Reviews that mention Gerald Cleaver

March 4, 2022

Cecilia Lopez

Red (DB)
Relative Pitch RPR 1133

Making electronic a full partner in a program, but not letting voltage attributes overwhelm the bass and drums makes Cecilia Lopez’s Red a fascinating aural mixture. The Buenos Aires-born, New York composer/performer uses wire-speaker nets connected to contact microphones and speakers, with the resulting feedback architecturally intensifying the drones and loops project by her electronics plus repetitive textures from Brandon Lopez’s bass and Gerald Cleaver’s drums.

A multimedia artist, Cecilia Lopez has improv experience with the likes of Joe Moffett and Ingrid Laubrock, She needs it since bassist Lopez has worked with committed free players such as Mette Rasmussen and Nate Wooley, while Cleaver has played with almost every major creative musician in Europe and North America. MORE

November 18, 2021

East Axis

Cool With That
ESP Disk 5064

By Ken Waxman

Created by committed improvisers, this CD is one that won’t frighten those who shy away from free music. While engagement is present, alienating pressure is omitted. Strength isn’t missing, but is so much part of the New York quartet’s DNA that it doesn’t need to be emphasized. Drummer Gerald Cleaver’s powerful and elastic beat and pianist Matthew Shipp’s spidery pecks or cultivated patterning are guiding factors here. Bassist Kevin Ray’s pinpointed plucks move the program forward without demanding attention, while Allen Lowe operates in chameleonic fashion, alternately mellow or biting on tenor saxophone and smooth or raucous on alto sax. MORE

November 18, 2021

Judson Trio

Light and Dance
RogueArt ROG-0112

By Ken Waxman

Taking advantage of the unique textures available with unusual instrumentation, members of the Judson Trio stretch the connective limits during this two-CD set of one live concert and a studio date. Following a five-year partnership, Paris-based bassist Joëlle Léandre and New York violist Matt Maneri and drummer/percussionist Gerald Cleaver can perfect searing or subdued improvisations with sonic understanding,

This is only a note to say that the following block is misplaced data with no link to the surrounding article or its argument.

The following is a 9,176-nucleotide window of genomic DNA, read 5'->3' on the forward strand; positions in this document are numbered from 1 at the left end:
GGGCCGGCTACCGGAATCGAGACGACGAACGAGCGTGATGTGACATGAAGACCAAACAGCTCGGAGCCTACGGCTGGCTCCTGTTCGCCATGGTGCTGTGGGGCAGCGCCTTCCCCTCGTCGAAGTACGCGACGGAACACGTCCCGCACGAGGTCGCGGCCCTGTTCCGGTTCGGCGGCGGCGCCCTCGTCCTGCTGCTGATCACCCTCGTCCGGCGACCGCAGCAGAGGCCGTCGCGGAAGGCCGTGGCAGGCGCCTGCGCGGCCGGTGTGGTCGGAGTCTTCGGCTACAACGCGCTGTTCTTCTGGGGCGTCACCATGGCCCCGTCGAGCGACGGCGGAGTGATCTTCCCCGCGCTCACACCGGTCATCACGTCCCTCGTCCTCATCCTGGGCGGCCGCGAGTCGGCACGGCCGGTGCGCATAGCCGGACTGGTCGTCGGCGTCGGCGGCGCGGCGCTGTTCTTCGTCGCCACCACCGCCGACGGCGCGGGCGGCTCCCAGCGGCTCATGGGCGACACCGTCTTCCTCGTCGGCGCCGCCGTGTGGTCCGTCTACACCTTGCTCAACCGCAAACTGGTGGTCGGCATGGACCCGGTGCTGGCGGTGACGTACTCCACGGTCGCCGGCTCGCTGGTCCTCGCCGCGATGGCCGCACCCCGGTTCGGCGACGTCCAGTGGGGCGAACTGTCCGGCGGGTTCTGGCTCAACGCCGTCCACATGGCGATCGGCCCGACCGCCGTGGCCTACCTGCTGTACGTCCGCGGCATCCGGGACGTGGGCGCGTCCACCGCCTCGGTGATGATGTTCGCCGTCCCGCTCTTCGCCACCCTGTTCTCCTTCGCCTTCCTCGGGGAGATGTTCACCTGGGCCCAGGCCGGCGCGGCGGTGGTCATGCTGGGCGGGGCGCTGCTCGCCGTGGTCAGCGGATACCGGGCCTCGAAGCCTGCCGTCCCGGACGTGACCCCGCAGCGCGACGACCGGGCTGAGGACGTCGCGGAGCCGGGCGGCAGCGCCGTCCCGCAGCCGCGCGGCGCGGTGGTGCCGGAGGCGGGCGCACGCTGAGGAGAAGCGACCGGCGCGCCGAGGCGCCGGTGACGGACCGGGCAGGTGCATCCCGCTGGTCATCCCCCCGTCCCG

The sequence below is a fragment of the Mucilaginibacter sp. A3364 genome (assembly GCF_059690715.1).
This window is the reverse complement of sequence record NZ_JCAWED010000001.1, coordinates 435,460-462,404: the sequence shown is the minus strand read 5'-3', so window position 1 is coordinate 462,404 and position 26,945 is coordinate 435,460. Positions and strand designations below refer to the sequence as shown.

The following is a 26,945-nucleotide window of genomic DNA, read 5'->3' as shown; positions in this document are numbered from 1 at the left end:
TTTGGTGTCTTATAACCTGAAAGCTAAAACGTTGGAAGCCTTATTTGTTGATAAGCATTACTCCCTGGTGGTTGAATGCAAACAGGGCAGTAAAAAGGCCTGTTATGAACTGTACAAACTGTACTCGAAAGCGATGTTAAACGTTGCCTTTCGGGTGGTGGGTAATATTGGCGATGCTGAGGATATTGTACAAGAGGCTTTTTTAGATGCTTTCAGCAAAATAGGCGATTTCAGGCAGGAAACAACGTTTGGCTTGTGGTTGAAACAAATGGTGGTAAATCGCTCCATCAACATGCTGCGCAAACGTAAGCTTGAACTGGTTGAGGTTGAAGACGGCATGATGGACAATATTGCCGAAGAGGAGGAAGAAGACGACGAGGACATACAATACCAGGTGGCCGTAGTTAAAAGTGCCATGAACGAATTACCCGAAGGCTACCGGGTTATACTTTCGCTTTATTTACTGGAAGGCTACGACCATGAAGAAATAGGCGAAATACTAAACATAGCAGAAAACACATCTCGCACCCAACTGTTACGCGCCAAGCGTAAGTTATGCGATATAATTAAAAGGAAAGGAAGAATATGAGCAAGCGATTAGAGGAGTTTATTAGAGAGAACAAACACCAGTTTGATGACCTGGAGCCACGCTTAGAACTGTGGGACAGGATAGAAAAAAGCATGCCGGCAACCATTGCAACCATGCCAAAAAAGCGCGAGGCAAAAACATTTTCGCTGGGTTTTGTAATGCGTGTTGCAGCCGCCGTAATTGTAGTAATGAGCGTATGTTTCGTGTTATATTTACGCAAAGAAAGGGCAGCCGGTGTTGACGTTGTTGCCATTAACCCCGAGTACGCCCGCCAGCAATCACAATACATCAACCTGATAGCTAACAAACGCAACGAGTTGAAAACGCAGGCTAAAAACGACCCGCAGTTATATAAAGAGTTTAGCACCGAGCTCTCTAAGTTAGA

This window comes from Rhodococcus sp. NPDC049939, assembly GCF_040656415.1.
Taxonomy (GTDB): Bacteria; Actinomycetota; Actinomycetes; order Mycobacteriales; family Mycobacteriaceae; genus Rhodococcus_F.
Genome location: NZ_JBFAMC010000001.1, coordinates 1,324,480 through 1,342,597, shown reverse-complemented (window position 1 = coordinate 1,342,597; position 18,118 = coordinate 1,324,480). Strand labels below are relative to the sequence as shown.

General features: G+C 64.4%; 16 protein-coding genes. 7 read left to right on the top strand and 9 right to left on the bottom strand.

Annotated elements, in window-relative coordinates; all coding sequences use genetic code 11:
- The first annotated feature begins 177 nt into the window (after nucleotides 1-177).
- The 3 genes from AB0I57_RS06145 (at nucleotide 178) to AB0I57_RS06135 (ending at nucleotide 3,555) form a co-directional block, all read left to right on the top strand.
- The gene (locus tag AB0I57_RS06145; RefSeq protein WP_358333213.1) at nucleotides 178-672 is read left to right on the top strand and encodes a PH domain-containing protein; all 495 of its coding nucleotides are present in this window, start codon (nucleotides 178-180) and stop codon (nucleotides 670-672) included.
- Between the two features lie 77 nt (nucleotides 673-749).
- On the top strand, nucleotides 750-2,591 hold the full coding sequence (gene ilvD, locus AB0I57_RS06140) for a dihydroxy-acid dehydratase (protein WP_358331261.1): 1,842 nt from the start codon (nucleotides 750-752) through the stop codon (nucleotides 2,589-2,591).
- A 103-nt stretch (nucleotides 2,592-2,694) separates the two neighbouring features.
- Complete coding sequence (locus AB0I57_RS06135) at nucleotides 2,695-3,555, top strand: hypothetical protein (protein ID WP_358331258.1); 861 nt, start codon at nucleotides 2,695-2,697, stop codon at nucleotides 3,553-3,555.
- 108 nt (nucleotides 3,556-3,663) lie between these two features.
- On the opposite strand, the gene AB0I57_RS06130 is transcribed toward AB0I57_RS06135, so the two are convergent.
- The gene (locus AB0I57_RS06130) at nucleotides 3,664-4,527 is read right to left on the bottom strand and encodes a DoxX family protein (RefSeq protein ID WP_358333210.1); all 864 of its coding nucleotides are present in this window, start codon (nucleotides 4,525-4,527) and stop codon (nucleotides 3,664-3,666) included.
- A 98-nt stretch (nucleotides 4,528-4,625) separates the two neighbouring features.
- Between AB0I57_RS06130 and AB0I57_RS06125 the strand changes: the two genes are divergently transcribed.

Except for the drummer’s crunching kit-exercising on the final track, tracks pulsate fluidly since none of the players stick to standard forms. Besides refracting creaky spiccato scratches, Maneri’s pizzicato strums create mid-range continuum. Léandre’s command of connective pressure is a given, but she also expresses pointillist expositions with the speed and malleability of a small fiddle. Colorist Cleaver’s accompaniment is expressed with cymbal clanks, gong-like resonation pointed ruffs or drum top spanks. MORE

July 28, 2021

Paul Dunmall/Matthew Shipp/Joe Morris/Gerald Cleaver

The Bright Awakening
RogueArt ROG-0103



West Hill Records WHR 002

Almost eight years separate these two live quartet sessions featuring British tenor saxophonist Paul Dunmall, but the high level of in-the-moment improvisation is almost identical. Other than intensity, there’s little overlap between the two discs. The Bright Awakening was recorded during 2012’s Vision Festival and features Dunmall who has partnered with many UK sound explorers embedded among American practitioners with the same experience: pianist Matthew Shipp, bassist Joe Morris and drummer Gerald Cleaver. Flash forward to Café Oto in 2020 and the saxophonist plays with London-based associates of the same ilk: trumpeter Percy Pursglove bassist Olie Brice and drummer Jeff Williams. The American program is a single creation, while the slightly longer London one is divided in two. MORE